14. March 2011 · 5 comments · Categories: Finance

Have $1.00? Well that’s good because your dollar can buy you a home in Detroit.

$100 could probably net you a mansion. That’s just how bad it is there. Entire blocks are abandoned. They’d do well to just knock that mess down and start over. Just turn it to a gigantic park or something.

What happened to Detroit? My guess is that it’s a combination of things. Corruption, failed economy and drugs.



20. November 2010 · Comments Off · Categories: Finance

The U.S. Senate has unanimously approved a combined $4.55 billion in settlements to black farmers and Native Americans, ending years of litigation on charges of racial bias and mismanagement.

The $1.15 billion allocation to black farmers represents the largest civil rights settlement in U.S history.

The federal government was accused of a decades-old practice of denying and underpaying loans to black farmers because of their race. SOURCE

And who exactly said that Obama is not fighting for the underdogs of society?

16. October 2010 · 6 comments · Categories: Finance

By Yvette (Resident Hicktowner)

Hopefully this will answer some of the questions people have about the housing mortgage fiasco. September saw the highest foreclosure filing rate, so far, of 347,420 homes. Because of that District Attorneys in all 50 states are launching investigations as to what is going on. The claim is that it all started when an attorney noticed that one person’s foreclosure paperwork was not filed correctly by the mortgage company. In the following article this woman’s mortgage wasn’t expensive.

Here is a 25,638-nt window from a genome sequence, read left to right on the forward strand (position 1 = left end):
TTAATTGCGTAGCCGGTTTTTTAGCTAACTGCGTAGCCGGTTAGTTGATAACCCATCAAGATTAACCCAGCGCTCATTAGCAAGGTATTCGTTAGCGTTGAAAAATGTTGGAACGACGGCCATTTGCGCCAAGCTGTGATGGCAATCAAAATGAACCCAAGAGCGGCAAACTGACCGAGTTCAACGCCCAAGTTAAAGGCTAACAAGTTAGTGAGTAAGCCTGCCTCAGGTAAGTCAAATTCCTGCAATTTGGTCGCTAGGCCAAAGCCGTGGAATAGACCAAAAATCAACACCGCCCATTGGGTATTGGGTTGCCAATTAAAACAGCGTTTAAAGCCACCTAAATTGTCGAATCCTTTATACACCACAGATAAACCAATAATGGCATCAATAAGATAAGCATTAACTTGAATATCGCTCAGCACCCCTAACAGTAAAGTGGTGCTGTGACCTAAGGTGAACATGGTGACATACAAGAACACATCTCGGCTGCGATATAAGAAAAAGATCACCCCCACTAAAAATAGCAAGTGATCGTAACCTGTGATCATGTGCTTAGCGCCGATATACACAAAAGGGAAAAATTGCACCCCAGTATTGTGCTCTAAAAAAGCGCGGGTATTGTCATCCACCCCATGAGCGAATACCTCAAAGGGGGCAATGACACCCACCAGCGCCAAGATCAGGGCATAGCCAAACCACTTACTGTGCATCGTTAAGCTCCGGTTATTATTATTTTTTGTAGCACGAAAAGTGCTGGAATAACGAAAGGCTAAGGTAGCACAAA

“Nicolle Bradbury bought this house seven years ago for $75,000, a major step up from the trailer she had been living in with her family. But she lost her job and the $474 monthly mortgage payment became difficult, then impossible.”


What a lot people don’t see is what is going on behind the closed doors of these mortgage providers. I speak with people who handle loans on a daily bases, what they tell me is that most people are unaware that the company they originate the loan with is the not the company that holds the loan. It has been sold, in most cases, to more than one investor. The bank is only the processor of the loan. The loan itself acts like a commodity that can be sold. The bank is the wholesaler of that loan. The buyer of the loan acts like the retail store that has an expectation of a certain profit from that product which was sold to you the retail customer. Just like any retailer they can refuse to negotiate the price.


Investigation source HERE